Harrison Ashangwa
  • Harrison Ashangwa

    Executive Director, International Student Environmental Coalition
  • 30 Under 30
  • 2022

Age: 27


Harris (he/him) is an environmental engineer, consultant, and advocate empowering young people to lead action for climate and environmental justice. 

How are you using education to build more sustainable and equitable communities?

I am the executive director of the International Student Environmental Coalition, where we are giving young people the organizational capacity, resources, and leadership skills to engage in grassroots movements for climate and environmental justice in their communities and countries. In over 30+ countries, the young people we empower are using environmental education, advocacy, and grassroots initiatives to champion climate and environmental justice.

In Cameroon, the International Student Environmental Coalition uses environmental education to empower and educate young people and communities about climate change with local mitigation and adaptation strategies, environmental protection and conservation, proper waste management, pollution control, and sustainable development. Our school programs, initiatives, and activities have engaged more than 150,000 young people in primary and secondary schools, planted over two thousand trees, and supported schools and communities with tools and materials for effective waste management, a serious environmental issue across the country. We are also engaged in training more than 100 grassroots environmental leaders and activists to champion local initiatives in their communities for greater climate justice and climate action. Check out some of our work here.

Tell us about your journey to where you are today.

I grew up in a small community in northwest Cameroon where my mother, and the majority of the people of my community, were farmers who struggled with food insecurity amidst the unpredictable weather affecting the growing seasons every year. When I got to university, I began investigating why rain had been delayed in all recent farming seasons and realized it was due to climate change. To do something about it, I started educating farmers in my community about climate change because I realized everyone was ignorant about what was happening. In 2016, after my three years in the university, I co-founded an agricultural project known as Agrichot, with an aim to help smallholder farmers cultivate and save more through climate-smart agricultural techniques. Agrichot included a formal education program for farmers in northwest Cameroon to learn about climate change, mitigation strategies, drought-resistant agricultural practices, and a year-round cultivation to increase farm yields.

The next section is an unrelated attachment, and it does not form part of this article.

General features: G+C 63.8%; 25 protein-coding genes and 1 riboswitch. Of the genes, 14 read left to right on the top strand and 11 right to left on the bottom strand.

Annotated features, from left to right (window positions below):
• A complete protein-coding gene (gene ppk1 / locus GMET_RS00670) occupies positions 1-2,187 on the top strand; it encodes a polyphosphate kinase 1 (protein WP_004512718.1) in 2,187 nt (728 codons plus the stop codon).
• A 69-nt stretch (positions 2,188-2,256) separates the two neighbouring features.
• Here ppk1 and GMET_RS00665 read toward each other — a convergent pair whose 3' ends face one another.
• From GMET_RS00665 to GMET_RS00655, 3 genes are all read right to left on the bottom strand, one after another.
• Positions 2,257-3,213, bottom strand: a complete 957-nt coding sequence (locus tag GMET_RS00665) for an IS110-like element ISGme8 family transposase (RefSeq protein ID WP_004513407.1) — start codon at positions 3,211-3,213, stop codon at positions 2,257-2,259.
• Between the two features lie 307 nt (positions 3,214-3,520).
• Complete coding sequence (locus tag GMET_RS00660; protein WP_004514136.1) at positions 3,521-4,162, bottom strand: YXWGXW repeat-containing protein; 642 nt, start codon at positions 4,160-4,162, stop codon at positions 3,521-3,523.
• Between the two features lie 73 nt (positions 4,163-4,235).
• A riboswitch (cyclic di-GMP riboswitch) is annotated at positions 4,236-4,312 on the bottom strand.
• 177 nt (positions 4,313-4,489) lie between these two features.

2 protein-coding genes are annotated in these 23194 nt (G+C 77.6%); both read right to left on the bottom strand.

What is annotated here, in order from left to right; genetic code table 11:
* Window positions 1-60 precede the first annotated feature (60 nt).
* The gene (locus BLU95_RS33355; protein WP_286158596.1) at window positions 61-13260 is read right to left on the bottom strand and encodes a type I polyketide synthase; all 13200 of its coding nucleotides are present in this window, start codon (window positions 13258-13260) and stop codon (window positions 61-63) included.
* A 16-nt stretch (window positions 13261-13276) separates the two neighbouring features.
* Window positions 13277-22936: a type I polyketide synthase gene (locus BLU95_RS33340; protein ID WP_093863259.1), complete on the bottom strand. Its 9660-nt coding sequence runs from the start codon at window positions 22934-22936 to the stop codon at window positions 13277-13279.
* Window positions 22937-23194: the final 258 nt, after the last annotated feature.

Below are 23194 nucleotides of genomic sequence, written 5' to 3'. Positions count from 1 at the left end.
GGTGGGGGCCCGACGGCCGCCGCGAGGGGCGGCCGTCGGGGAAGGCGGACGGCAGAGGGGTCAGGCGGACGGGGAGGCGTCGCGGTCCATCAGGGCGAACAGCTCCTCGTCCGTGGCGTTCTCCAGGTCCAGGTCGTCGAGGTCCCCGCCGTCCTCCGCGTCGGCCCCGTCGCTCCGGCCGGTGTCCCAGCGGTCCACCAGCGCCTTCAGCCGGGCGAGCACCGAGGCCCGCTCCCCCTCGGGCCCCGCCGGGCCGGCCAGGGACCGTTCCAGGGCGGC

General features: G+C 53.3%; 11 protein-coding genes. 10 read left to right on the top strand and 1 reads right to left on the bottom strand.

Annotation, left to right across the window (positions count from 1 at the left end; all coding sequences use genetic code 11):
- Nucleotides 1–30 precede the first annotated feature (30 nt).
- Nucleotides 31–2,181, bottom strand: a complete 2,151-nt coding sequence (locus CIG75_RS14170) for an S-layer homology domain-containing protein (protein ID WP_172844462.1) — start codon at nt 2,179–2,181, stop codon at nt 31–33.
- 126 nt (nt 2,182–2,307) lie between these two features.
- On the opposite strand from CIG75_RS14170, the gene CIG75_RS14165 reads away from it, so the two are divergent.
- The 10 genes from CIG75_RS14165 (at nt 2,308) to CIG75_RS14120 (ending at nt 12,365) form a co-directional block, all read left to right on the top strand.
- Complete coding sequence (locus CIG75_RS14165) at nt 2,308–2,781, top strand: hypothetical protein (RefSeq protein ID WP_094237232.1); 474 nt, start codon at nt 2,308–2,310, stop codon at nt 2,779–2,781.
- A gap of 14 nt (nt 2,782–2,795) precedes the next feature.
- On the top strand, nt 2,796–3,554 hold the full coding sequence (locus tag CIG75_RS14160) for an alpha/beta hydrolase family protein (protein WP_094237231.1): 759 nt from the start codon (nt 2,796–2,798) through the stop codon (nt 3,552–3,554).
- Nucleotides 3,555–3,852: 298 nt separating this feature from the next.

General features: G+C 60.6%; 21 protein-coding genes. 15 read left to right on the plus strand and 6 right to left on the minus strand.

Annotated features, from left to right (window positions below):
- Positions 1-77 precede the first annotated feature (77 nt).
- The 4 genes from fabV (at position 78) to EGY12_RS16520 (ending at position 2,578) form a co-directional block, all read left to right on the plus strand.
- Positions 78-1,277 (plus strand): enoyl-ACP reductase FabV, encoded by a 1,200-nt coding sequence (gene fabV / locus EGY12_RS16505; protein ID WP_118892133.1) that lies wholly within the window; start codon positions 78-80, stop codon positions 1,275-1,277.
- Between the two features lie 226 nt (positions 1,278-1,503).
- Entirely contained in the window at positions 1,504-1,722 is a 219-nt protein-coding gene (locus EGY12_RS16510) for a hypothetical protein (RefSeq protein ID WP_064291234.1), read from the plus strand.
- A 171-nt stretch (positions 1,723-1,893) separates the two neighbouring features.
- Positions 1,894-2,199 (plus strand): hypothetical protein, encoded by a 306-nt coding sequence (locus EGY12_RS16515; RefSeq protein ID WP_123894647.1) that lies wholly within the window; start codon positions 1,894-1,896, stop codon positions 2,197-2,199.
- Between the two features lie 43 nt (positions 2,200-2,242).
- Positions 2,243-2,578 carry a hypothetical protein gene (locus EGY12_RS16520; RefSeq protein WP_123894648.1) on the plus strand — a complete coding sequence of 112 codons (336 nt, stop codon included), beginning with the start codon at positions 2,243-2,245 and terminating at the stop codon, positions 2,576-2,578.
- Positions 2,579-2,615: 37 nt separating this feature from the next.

I realized climate change was just one of the many environmental challenges we face all over the country, prompting me to earn a master’s degree in Environmental Engineering which enables me to proffer and design technical solutions to these environmental challenges. The lack of education about climate change and these environmental issues prompted me to go down this path. I founded and became the National Director of the International Student Environmental Coalition (ISEC) Cameroon in 2017, and we began educating Cameroonians from all walks of life about climate change, environmental issues, and taking action.



What advice would you give to the next generation of leaders?

Young people have the enthusiasm, energy, and passion to lead change in their communities, countries, and the world at large. They should dare to challenge the status quo and lead the change they want to see because if they don’t do so, the consequences will meet them tomorrow as they are the future of our planet.

What are you happiest doing?

When I do little things or take personal action to protect the environment and talk to others about the environment. Like refusing single-use plastic in a supermarket, cycling, taking public transportation, and so on. It gives me a feeling of power, and I’m happy.

What makes you most excited to be an EE30U30 awardee?

Joining a community of changemakers around the world doing amazing things in their communities for the future of our planet is exciting to me. To learn from their stories, experiences, and the work they do.

What (or who) keeps you hopeful for the future?

Young people who are championing and taking the lead for climate action in their communities around the world.


Harrison Ashangwa teaching

Environmental education of students/youths in Cameroon. Photo credit: ISEC Cameroon 

Harrison Ashangwa teaching

Environmental education of students/youths in Cameroon. Photo credit: ISEC Cameroon